Do chili peppers really make solar cells work better???


Well, capsaicin – the “hot” ingredient in chili peppers – apparently does so, according to the BBC.

From fizzy drinks to moreish crisps, many inventions are famed for their unusual and often closely guarded ingredients – but solar panels aren’t usually found at the top of that list. However, several food ingredients have proved to be unexpectedly useful when added to solar cells.

Depending on what you like to eat, there’s a good chance you can find at least one of them at home. Capsaicin, the chemical that gives chilli peppers their spicy sting, has been found to improve perovskite solar cells – the devices that make up solar panels.

Adding capsaicin expands the grains which make up the active material of the solar cell, allowing it to more effectively transport electricity. More importantly, the material goes from having a deficit of electrons to having an excess, which changes how the cell operates and allows more sunlight to be converted to electricity. In essence, adding capsaicin adds electrons (which may or may not be the same effect you experience on your tongue after a particularly spicy biryani).

. . .

In 2014, I published a paper demonstrating how a compound called magnesium chloride could dramatically reduce the cost of solar energy, albeit in a different type of solar cell. Haven’t heard of magnesium chloride? Well if you’re vegan, you’ve probably consumed it at one time or another.

It’s a salt not too dissimilar to table salt (sodium chloride) and it can be recovered from sea water. It has many uses, but one of its most popular is in Japanese cooking, where it’s known as nigari and used as the coagulant for thickening tofu. My findings led to some media coverage of “tofu solar”, which was fun, and me getting called “tofu boy” at academic conferences (less fun).

. . .

Solar cell research is really a matter of materials science, which sits somewhere between physics and chemistry. The development of new solar cell technologies or processes is very labour-intensive, and the typical approach is to spend a great deal of time testing the performance of a large number of comparable but slightly altered cell designs. Solar cells are comprised of stacked layers of different materials, and it’s hard to predict what will happen to the performance of the entire structure by changing one component.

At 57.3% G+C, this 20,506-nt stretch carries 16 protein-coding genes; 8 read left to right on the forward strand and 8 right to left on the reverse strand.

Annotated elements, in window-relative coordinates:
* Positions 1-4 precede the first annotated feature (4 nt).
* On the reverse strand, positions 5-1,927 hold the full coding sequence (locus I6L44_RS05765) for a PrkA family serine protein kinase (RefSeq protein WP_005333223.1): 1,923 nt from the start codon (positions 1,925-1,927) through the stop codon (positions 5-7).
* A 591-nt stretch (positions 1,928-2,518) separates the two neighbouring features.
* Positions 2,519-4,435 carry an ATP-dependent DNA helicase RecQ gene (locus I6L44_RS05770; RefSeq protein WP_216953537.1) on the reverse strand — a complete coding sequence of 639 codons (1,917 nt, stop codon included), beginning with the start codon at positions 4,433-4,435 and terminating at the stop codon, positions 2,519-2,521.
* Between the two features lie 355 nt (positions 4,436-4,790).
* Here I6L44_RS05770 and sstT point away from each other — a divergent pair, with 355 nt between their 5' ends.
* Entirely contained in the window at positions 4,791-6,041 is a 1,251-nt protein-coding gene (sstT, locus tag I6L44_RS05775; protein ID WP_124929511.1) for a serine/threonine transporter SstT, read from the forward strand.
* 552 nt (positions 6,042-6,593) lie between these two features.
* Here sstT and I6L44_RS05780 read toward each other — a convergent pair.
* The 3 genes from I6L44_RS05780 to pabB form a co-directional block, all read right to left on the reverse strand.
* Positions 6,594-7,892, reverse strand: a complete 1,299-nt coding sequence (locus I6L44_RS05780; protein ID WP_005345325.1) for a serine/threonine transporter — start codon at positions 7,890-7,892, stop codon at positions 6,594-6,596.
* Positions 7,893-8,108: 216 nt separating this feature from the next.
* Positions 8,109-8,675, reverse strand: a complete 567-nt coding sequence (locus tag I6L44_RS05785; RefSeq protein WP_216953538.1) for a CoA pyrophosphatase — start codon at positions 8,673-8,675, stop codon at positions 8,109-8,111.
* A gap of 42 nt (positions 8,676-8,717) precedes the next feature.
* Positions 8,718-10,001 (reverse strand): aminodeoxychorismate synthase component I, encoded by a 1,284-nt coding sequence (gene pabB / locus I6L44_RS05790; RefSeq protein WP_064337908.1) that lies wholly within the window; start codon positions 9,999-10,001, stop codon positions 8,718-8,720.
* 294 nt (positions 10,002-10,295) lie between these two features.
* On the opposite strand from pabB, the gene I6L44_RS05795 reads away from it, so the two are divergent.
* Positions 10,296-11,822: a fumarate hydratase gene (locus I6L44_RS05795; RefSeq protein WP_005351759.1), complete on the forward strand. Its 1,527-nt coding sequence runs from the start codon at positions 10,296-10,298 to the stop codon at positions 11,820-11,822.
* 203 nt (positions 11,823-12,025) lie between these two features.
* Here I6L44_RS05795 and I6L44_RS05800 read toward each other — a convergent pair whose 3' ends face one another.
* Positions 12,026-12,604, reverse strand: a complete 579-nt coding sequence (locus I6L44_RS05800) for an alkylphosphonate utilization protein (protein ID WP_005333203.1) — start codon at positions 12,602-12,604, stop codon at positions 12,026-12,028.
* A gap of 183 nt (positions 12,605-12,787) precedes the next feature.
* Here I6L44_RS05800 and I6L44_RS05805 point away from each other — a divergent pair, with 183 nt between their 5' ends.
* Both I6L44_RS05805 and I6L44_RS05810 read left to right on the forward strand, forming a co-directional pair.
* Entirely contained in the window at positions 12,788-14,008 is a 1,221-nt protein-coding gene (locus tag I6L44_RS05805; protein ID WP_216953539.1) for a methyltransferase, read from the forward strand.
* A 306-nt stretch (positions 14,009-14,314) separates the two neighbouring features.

If I add something to layer A and it changes, then layers B, C and D on top of it will probably change as well. Similarly, if I change layer C, will I need to change how I made A or B? And what will then happen to D? You can probably get a sense of how hard this would be to predict, and this feeds the curiosity behind much of the innovation in this field.

Think of solar cells like cake. To find out what will happen when you add a novel ingredient, it’s far more reliable to bake it and then sample the final concoction than to try to predict what it will look and taste like before you bake it.

In the end, the food we eat, just like solar cells, is a mix of compounds. While we know capsaicin from chilli, it’s really just an organic compound, which, coincidentally, has particular properties that make it suitable for solar cell processing – as well as for spicing up a fajita.

There’s more at the link.

Hmmm . . . that being the case, I wonder whether smothering a solar panel in salsa, adding a touch of sour cream and placing it on a bed of tortilla chips would improve its performance?



  1. There's a lot of "Black Magic" involved in semiconductor manufacturing. The levels of purity the materials require is staggering, while the required amounts of "dopants" are extremely small. A small error or unintended contaminant can cause significant changes to the properties of the semiconductor being made. Process controls are critical, and at one place I worked at that made microwave diodes they could make a batch of diodes that were extremely good, and the next "identical" batch would barely work.

  2. drjim has it right.
    In the late 90's, I worked at a small company in Silicon Valley that was one of three branches. We had a small semiconductor fab that produced a patented, critical component for the main product. The fab dept lost control of the process, and the part was failing before they could finish building the system.

    The company went bankrupt before they could figure out what was being done wrong. Having observed the manager and lead in the breakroom, I suspect they had a cleanliness issue, with cross-contamination of the equipment in the fab.

Leave a comment

Your email address will not be published. Required fields are marked *